How do you view your relationship with this planet? Do you feel as if you “own” something, simply because you were born human? Or, do you strive to be a steward of the planet, speaking up for the environment and animals, because you realize that it will eventually be passed on to future generations? The latter is the only way to live in harmony with the Earth which sustains us. Unfortunately, this truth is slow to be accepted, leading to tragedies such as the world’s most endangered turtle being killed by a barstool.
Mid-August, the South Walton Turtle Watch uploaded a harrowing post to Facebook. The sad pictures and caption revealed that a critically endangered Kemp’s ridley sea turtle — the rarest of all sea turtles — had perished. The reason why? They had been trapped in a bar stool on a beach in Florida.
“We did get this beautiful lady out of the chair. She was a critical endangered Kemps and of course she was dead,” the post reads. “Look at her head to see what she went through. Poor thing it must have been an awful death.”
IFLScience reports that a local resident found the turtle on Dune Allen Beach, in South Walton County. Because of the condition of the remains, a necropsy could not be conducted. The cause of death was clear, however. Michael Abshure of South Walton Turtle Watch told local news WEAR-TV, “It was very heartbreaking to see such an endangered animal, [it] had to be a terrible way to die. Entangled in that chair, I would imagine that’s a long, slow death.”
Kemp’s Ridley Sea Turtles
The critically endangered sea turtles are the rarest in the world. They only live in the Gulf of Mexico and part of the east coast of the U.S. ConserveTurtles.org reports that there are approximately 7,000-9,000 Kemp’s ridley sea turtles in the wild. In the 1940s, their numbers were in the hundreds of thousands. In the 1980s, however, there were only a few hundred total. Conservation efforts are helping to revive the subspecies’ numbers.
Human activity is the greatest threat to the turtles. The collection of eggs and killing of adults and juveniles for meat has taken a toll on their numbers. Nests have also been destroyed as “a result of high levels of incidental take by shrimp trawlers,” reports ConserveTurtles.org.
6 Ways You Can Help All Sea Turtles
There are only seven sea turtle species in the world, and six nests in the United States. Unfortunately, all of them are listed as endangered or threatened under the Endangered Species Act. If you want to prevent the precious species from going extinct, take action by following the advice below:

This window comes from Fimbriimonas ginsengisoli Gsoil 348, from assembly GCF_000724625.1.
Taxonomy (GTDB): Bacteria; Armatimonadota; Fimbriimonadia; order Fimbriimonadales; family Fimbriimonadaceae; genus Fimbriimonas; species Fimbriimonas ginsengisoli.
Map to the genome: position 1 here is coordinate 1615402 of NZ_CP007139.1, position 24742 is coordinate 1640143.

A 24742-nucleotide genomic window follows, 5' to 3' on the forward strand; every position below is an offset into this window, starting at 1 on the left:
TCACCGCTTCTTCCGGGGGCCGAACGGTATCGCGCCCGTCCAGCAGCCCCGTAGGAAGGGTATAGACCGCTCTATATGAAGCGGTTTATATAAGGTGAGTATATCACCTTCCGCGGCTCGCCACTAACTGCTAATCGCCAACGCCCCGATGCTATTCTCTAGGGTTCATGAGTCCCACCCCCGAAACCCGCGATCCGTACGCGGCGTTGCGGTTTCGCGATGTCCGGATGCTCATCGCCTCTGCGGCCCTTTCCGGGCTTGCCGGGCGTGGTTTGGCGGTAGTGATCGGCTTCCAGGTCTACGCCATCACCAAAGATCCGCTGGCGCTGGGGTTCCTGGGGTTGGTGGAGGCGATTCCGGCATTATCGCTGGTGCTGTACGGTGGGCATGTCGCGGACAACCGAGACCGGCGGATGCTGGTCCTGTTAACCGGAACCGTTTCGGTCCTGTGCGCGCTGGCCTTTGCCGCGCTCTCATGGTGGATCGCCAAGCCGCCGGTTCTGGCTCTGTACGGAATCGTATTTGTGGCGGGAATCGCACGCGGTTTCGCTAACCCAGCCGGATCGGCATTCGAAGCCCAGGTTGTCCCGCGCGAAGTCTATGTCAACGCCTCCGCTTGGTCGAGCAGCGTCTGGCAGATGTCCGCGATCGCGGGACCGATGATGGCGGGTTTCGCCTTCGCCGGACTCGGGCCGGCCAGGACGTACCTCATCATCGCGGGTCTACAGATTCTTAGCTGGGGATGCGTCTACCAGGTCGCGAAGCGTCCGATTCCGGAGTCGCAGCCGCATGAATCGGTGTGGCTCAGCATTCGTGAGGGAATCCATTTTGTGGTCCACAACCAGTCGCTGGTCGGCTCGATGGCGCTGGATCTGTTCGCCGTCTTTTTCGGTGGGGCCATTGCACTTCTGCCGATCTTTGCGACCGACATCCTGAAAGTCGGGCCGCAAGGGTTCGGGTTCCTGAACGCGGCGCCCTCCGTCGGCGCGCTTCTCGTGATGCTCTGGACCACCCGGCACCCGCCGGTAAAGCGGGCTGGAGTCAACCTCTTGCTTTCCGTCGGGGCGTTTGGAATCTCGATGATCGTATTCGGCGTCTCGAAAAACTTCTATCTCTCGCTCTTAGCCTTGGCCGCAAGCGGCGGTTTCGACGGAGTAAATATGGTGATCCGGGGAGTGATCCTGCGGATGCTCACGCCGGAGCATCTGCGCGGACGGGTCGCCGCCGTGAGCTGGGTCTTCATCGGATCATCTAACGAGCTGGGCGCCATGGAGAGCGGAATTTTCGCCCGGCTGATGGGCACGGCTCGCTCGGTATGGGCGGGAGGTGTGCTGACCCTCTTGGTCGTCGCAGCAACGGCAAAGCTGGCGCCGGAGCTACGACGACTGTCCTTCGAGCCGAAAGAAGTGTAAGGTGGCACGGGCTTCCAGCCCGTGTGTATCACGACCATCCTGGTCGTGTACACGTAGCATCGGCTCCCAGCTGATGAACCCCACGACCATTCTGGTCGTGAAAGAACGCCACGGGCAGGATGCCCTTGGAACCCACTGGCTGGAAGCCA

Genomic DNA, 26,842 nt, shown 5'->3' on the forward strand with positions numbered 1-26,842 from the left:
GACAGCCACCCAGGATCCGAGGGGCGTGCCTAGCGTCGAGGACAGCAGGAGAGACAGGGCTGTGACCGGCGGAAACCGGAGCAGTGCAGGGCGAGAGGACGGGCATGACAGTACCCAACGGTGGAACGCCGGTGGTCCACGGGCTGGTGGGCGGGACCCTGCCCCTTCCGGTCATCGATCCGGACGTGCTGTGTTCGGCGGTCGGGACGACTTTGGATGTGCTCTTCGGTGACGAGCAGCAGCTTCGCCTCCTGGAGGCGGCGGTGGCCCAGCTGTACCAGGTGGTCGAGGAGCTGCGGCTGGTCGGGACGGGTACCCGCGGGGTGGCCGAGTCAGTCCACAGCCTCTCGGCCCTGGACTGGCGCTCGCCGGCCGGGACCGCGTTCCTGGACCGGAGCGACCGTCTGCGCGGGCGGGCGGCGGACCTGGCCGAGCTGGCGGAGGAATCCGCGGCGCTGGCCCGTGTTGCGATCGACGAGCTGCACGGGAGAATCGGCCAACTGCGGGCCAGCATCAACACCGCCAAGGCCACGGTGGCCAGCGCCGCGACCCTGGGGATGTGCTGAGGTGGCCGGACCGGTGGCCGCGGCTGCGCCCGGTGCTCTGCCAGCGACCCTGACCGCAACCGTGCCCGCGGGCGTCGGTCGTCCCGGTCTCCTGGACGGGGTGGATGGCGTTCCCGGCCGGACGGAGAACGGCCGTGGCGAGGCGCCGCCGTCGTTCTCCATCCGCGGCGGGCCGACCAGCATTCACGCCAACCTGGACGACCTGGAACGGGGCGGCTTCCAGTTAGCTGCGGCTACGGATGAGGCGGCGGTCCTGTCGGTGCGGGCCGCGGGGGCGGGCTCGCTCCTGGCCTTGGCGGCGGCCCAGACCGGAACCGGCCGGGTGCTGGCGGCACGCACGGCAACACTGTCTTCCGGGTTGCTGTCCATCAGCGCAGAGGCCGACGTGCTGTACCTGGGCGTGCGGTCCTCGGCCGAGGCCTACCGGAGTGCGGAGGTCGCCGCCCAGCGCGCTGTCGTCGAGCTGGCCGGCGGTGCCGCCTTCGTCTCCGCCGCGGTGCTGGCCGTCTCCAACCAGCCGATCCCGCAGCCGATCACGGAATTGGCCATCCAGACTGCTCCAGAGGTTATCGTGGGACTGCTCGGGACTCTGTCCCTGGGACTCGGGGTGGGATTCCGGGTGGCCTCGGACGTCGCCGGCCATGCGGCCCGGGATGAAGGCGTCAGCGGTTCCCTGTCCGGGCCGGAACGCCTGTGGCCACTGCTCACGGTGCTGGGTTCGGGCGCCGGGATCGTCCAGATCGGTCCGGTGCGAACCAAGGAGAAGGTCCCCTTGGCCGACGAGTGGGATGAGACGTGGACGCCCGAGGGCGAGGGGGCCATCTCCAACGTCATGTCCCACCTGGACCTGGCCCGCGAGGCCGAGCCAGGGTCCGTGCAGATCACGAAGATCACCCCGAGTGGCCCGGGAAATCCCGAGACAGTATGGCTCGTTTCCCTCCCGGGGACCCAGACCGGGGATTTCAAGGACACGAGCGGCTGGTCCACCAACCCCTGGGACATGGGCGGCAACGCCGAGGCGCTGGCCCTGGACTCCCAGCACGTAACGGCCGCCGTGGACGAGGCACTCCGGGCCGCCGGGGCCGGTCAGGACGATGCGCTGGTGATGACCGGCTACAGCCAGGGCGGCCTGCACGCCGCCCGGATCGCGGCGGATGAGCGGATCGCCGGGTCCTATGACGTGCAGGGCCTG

- Avoid Beach Fires During Turtle Nesting Season
If you live near the beach or have plans to visit, avoid starting beach fires during nesting season. This is because the light and heat from beach fires disorient sea turtles. As a result, they may crawl toward the light and get hurt.
- Pick Up Litter and Trash
If you’re strolling along the beach at any time of the day and you see trash, pick it up. You — and every human — has a responsibility to keep the planet clean for all species to thrive. By doing your part, you prevent an innocent animal from ingesting plastic debris or getting caught in items, such as a barstool. “Please do not leave your items, anything, on the beach,” said the South Walton Turtle Watch in the Facebook post. “Why can’t we keep things off the beach at night? Please spread the word and do your part.”
- Ditch Plastic — For Good!
Plastic bags are the biggest threat for sea turtles, as they commonly mistake the debris for jellyfish — one of their main sources of prey. If a sea turtle gets trapped in a plastic bag or ingests it, it will likely die. Even if you don’t live near the beach, ditching plastic is a good idea. 80 percent of the rubbish which is tossed into landfills eventually makes its way to the oceans. There, it swirls in giant convergences, such as the Great Pacific Garbage Patch.
- Don’t Disturb Nesting Females
Sea turtles are amazing — we get that. But if you see a female sea turtle preparing to nest, walk the other way. Your presence may disturb her and the nesting process. If she gets spooked, she might “false crawl” and return to the sea without nesting.
- Keep An Eye Out While Boating
If you like to explore the high seas, just keep an eye out for sea turtles. Boats and propeller strikes are responsible for seriously injuring and/or killing sea turtles. To prevent such a horrid incident, slow down when you spot a turtle. Also, stay in channels and avoid boating over sea turtles’ habitats.
- Speak Out and Raise Awareness
There is no reason for you to stay silent about a cause you care about. Fortunately, the Internet can broadcast your thoughts to the masses. Tactfully share news like this to spread awareness. You can also start a fundraiser in your own community to raise funds for organizations which are fighting to protect the endangered sea turtles.
If every person makes it their personal mission to protect the environment and wildlife, the world we share will be a much different one in just a matter of years. If you agree, please share this news.
Lead image: South Walton Turtle Watch